2. Montgomery Place Orchards: This is my favorite farm stand and one of our purveyors for the restaurant. They are a family run farm with the most perfect selection. They grow a huge variety of heirloom apples, as well as oodles of other fruit and vegetables. When I stop by for my weekly visits from June-November I always end up eating something on the way home, whether it’s a whole pint of black caps or a couple warm apple cider donuts.

3. Saugerties Lighthouse: I love coming here with my dog Scout. There is a nice walk from the parking lot that takes you through a beautiful marshy area and then out to the lighthouse on the Hudson. You can bring a picnic or wade in the water. We actually did a special event with some friends at the lighthouse last fall and took a sailboat ride there, then had dinner at dusk. It was pretty magical. (more…)

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04/20/17 10:50am
Photo: Casey Scieszka

The view from the Spruceton Inn. Photo: Casey Scieszka

It all started just a handful of years ago, a slow and steady migration of Brooklyn residents packing up their belongings and heading north–to the mountains, to cabins, to a respite of crisp greenery and stillness.

Or did it?

In reality, city folk have been settling in various counties of upstate New York for generations. The only reason it’s lately been deemed a phenomenon is because social media is now here to chronicle every minute detail of said migration, from photos of people packing up their Cobble Hill apartments to Boomerangs of bonfires crackling in their new yards.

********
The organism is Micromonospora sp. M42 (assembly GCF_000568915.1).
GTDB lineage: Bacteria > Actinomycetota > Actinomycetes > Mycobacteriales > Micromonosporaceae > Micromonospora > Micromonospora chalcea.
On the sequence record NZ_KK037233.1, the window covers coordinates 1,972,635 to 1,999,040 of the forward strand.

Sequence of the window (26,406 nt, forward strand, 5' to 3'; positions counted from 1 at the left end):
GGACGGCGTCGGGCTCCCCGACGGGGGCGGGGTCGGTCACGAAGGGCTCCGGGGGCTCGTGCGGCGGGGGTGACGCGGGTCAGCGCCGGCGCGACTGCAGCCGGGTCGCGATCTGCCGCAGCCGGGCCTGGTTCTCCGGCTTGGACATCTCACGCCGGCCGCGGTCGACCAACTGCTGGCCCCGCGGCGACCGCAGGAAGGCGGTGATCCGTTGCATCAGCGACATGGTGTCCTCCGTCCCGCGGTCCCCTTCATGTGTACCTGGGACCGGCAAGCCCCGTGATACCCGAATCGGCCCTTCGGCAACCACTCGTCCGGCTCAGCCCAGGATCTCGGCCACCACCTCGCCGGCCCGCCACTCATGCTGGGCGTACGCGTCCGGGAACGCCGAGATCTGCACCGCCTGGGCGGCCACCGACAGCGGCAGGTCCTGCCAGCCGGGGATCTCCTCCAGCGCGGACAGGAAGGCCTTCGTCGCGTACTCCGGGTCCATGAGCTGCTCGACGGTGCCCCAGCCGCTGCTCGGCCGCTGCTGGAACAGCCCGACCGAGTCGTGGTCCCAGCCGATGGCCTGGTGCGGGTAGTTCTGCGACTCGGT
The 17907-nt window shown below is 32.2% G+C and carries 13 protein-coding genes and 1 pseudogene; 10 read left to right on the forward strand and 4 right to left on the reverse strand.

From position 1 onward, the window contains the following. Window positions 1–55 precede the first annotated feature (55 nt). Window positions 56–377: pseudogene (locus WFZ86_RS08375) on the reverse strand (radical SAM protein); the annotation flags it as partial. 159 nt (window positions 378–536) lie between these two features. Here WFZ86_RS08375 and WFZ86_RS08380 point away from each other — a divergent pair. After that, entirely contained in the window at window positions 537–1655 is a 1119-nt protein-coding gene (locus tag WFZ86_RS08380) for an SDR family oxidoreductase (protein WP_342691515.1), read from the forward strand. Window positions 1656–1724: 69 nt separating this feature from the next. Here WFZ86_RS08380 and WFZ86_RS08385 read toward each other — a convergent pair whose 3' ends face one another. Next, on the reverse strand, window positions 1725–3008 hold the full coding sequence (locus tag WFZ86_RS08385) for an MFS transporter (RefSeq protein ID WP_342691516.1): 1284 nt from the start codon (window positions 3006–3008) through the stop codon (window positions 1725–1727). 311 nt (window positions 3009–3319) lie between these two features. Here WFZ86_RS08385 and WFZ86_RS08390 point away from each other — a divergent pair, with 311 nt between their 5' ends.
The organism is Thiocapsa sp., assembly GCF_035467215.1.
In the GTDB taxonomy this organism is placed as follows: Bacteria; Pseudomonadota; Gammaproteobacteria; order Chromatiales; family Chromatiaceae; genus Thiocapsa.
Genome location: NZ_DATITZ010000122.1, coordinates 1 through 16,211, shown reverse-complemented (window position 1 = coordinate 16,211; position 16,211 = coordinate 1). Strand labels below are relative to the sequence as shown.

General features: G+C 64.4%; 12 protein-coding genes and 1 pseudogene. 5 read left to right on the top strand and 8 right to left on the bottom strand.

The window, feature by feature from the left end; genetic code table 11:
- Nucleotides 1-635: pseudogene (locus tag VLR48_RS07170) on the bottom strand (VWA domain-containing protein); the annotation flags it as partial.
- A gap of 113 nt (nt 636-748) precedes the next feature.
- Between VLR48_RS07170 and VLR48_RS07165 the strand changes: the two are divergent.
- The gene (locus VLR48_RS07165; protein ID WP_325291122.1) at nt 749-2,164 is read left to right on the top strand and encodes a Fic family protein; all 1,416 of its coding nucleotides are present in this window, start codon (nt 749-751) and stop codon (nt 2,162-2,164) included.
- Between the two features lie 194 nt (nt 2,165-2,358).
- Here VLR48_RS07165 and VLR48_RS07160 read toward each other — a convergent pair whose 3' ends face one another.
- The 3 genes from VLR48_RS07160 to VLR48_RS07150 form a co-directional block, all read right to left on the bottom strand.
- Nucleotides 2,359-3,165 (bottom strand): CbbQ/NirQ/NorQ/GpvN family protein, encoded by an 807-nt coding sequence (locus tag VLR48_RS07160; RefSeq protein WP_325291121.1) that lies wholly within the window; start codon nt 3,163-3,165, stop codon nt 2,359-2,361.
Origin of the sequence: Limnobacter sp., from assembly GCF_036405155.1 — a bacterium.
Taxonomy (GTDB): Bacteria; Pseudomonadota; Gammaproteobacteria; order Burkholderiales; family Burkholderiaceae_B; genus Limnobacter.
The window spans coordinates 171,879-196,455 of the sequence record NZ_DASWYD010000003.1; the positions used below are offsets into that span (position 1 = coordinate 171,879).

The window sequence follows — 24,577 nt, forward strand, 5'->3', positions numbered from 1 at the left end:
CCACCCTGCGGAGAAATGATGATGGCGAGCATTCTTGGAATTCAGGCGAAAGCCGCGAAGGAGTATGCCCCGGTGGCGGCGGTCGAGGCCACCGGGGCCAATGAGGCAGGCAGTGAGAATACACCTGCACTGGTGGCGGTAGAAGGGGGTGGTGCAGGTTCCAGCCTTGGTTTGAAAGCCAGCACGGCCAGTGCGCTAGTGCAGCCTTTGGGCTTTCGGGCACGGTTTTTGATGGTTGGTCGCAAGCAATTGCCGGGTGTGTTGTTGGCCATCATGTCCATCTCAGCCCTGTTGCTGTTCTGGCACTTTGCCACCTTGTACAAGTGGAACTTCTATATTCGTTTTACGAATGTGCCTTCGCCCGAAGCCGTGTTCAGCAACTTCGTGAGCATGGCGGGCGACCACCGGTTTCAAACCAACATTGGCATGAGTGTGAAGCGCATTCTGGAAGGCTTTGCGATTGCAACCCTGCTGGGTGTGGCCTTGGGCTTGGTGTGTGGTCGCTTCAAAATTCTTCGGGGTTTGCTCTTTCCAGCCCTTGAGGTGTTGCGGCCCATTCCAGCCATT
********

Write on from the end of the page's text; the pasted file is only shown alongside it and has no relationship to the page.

Over the last couple of years, everyone from The New York Times to Vogue has covered the influx of New Yorkers foregoing the mind-numbing squeals of the subway and crowded city parks for long drives in the mountains and afternoons spent hiking, foraging, and buying fresh produce right from the farm. Plus, a hammock or two. We sought out these souls and met Megan Brenn-White (a international marketing business owner, real estate agent, and former resident of Clinton Hill), Sarah Jane Suarez (a former Dumbo resident and co-owner of Gaskins), Casey Scieszka and her husband Steven Weinberg (the people behind Spruceton Inn and former residents of Park Slope) and Alecia and Tom Eberhardt-Smith (co-owners of Eberhardt Smith and former residents of Lefferts Gardens and Sunset Park).

They settled all across upstate New York, from West Kill to Germantown, for all sorts for reasons. Some had family nearby, some had aspirations of opening up their own businesses, and some accidentally turned a vacation into real life. Pretty fabulous “oops” if you ask us. Here’s what these ex-Brooklynites had to say about their moves to the mountains.

(Note: yes, we are aware that there is some debate about the exact definition of “upstate New York.”  For the purpose of this article we have defined it as Hudson Valley towns at least 100 miles north of New York City.”)

BB: Why did you move upstate?
(more…)

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04/03/17 10:31am